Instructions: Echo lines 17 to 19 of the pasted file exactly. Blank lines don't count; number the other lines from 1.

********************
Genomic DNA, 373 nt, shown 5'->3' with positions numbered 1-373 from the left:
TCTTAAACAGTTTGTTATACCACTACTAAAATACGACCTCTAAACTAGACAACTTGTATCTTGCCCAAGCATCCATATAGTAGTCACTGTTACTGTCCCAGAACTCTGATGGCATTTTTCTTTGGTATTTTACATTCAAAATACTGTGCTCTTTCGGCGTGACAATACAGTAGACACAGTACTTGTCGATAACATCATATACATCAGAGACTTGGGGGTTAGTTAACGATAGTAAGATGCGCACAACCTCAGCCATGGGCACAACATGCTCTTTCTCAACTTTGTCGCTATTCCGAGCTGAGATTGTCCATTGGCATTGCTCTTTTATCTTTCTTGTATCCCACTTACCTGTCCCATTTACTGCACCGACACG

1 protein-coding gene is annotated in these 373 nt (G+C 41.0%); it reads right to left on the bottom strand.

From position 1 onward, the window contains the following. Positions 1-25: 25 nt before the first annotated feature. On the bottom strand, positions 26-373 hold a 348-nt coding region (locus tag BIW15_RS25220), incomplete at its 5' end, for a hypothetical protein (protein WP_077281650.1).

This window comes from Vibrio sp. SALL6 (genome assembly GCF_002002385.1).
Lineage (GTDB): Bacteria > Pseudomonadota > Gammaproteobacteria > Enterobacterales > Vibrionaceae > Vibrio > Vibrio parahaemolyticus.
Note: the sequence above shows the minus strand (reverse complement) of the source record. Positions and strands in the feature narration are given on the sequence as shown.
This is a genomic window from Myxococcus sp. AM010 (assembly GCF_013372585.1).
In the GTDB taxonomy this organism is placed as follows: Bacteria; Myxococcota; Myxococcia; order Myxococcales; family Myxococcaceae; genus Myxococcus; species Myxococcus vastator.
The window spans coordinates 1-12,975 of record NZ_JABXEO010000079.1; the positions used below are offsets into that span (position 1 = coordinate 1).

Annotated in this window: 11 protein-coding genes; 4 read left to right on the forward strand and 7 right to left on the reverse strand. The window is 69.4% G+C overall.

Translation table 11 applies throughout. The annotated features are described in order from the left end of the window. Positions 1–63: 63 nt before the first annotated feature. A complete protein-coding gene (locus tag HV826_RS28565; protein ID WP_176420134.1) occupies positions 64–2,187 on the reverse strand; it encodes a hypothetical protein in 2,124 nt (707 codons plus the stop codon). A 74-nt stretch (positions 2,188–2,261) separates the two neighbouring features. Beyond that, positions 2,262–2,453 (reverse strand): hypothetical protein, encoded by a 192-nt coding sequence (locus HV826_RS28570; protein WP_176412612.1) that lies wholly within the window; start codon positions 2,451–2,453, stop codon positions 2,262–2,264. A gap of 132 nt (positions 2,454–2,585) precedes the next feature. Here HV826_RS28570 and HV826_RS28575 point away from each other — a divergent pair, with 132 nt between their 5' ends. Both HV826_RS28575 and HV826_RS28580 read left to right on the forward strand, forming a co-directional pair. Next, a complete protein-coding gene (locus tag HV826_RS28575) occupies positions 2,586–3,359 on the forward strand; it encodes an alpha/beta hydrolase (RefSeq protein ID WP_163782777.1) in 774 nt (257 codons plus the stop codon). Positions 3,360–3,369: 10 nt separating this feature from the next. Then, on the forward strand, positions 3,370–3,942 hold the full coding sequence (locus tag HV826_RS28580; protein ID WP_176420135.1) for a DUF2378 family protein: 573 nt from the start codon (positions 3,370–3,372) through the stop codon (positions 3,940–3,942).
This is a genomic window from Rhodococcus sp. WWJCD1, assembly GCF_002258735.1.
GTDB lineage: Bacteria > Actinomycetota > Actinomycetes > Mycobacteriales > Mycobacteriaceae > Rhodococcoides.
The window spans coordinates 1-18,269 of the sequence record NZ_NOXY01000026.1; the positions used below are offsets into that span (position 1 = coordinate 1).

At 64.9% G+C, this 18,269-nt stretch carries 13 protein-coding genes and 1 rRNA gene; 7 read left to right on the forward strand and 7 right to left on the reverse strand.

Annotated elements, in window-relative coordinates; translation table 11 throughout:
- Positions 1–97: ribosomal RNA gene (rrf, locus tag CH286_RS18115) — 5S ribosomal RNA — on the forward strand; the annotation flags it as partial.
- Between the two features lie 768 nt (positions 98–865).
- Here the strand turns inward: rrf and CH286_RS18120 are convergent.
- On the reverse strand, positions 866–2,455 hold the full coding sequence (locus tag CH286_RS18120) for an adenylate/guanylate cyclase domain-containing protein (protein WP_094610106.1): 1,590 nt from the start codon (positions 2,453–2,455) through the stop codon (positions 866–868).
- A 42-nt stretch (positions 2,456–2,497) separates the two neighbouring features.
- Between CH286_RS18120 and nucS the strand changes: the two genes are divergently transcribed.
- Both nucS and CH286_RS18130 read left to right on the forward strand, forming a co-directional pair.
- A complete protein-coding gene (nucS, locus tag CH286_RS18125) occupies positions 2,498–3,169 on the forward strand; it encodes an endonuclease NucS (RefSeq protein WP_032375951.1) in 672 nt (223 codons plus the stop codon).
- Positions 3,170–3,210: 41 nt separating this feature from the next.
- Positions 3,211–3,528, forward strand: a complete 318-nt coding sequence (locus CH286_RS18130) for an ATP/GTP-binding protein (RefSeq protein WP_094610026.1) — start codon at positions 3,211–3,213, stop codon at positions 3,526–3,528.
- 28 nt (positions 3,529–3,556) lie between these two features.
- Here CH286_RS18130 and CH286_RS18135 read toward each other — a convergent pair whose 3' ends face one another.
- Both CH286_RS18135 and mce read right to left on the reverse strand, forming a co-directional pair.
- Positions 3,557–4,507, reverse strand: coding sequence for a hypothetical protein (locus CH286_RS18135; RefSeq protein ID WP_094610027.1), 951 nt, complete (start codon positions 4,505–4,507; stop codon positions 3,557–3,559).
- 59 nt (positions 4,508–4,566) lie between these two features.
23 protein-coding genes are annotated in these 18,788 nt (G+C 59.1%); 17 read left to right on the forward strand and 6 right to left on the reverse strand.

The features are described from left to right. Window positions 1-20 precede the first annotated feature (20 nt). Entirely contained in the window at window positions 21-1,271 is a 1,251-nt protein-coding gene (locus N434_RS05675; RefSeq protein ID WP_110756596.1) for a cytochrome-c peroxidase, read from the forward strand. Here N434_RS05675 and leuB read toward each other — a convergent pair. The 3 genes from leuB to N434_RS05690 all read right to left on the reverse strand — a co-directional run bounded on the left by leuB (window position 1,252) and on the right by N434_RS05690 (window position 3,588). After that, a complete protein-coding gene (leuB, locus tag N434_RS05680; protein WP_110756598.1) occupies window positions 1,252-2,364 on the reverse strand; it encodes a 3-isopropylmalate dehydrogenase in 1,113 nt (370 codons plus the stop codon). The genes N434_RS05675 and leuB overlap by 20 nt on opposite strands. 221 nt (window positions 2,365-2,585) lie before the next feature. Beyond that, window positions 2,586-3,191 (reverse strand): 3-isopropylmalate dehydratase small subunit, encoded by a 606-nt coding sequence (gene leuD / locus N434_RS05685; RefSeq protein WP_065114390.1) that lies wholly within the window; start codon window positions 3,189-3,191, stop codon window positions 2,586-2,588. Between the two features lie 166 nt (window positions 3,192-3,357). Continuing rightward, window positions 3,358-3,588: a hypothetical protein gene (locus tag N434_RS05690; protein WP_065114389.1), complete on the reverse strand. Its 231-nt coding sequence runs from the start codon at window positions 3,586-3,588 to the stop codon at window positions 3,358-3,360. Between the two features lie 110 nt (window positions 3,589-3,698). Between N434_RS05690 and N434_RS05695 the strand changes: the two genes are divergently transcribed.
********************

Annotated elements, in window-relative coordinates; translation table 11 throughout:
- Positions 1–97: ribosomal RNA gene (rrf, locus tag CH286_RS18115) — 5S ribosomal RNA — on the forward strand; the annotation flags it as partial.
- Between the two features lie 768 nt (positions 98–865).